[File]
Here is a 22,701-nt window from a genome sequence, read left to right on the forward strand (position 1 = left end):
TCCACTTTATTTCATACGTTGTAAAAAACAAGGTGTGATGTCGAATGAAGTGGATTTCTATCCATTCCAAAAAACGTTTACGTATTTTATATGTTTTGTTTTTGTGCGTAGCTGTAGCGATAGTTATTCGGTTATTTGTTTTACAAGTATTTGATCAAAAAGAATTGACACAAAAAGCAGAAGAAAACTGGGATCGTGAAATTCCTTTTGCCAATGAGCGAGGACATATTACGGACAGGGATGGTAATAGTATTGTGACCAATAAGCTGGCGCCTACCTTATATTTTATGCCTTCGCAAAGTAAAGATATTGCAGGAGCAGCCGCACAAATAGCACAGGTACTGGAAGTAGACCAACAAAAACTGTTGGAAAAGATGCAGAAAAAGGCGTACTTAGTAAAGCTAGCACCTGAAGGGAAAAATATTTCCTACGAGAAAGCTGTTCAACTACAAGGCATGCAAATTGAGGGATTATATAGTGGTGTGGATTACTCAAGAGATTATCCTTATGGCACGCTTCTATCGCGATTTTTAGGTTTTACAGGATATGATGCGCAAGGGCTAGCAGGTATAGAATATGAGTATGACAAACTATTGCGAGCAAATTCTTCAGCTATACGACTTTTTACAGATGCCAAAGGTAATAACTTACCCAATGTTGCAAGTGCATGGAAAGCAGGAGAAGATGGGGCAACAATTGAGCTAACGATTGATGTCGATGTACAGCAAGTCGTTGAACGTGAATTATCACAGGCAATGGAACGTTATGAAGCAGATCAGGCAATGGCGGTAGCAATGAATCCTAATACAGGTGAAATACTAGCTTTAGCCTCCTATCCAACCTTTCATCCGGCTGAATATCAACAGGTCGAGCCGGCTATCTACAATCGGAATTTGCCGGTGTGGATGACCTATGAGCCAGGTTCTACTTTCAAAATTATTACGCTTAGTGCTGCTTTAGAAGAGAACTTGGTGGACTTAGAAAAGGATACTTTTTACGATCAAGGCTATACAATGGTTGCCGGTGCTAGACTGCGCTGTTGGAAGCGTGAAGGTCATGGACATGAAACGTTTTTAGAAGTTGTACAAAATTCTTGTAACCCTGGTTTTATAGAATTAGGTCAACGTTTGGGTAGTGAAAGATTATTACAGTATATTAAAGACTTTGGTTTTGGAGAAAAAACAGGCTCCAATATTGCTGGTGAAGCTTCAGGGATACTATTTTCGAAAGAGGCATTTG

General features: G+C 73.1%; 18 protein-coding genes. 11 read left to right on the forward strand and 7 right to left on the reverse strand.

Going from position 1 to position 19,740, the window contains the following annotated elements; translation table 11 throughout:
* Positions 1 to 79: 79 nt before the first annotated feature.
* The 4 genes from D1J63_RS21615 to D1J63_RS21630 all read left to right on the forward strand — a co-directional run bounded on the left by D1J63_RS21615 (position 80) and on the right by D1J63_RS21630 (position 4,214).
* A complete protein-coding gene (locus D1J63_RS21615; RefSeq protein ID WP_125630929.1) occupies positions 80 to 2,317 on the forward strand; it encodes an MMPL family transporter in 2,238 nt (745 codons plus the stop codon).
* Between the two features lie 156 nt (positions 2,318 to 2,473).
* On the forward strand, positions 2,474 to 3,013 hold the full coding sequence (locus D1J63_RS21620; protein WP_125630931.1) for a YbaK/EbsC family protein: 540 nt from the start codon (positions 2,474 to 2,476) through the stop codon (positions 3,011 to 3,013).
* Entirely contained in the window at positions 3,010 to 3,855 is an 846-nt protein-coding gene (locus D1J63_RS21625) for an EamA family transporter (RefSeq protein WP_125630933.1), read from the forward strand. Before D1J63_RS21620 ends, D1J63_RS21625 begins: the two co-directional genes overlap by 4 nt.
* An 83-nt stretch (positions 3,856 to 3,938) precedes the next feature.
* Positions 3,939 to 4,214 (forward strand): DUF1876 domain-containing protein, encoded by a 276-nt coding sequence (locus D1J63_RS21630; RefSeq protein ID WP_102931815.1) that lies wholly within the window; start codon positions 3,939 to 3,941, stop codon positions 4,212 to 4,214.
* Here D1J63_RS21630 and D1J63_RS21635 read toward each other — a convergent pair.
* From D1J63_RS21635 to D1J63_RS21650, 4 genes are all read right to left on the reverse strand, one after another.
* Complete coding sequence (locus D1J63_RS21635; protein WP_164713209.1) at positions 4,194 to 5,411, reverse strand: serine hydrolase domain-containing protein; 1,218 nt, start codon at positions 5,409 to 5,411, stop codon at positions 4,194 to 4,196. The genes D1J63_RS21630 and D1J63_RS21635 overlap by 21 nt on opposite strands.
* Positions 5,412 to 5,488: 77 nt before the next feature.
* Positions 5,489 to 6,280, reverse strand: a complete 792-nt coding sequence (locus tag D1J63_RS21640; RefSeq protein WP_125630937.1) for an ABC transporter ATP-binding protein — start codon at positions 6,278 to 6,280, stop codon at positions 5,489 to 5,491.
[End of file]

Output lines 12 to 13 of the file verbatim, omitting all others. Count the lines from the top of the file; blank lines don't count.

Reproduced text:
* Positions 3,939 to 4,214 (forward strand): DUF1876 domain-containing protein, encoded by a 276-nt coding sequence (locus D1J63_RS21630; RefSeq protein ID WP_102931815.1) that lies wholly within the window; start codon positions 3,939 to 3,941, stop codon positions 4,212 to 4,214.
* Here D1J63_RS21630 and D1J63_RS21635 read toward each other — a convergent pair.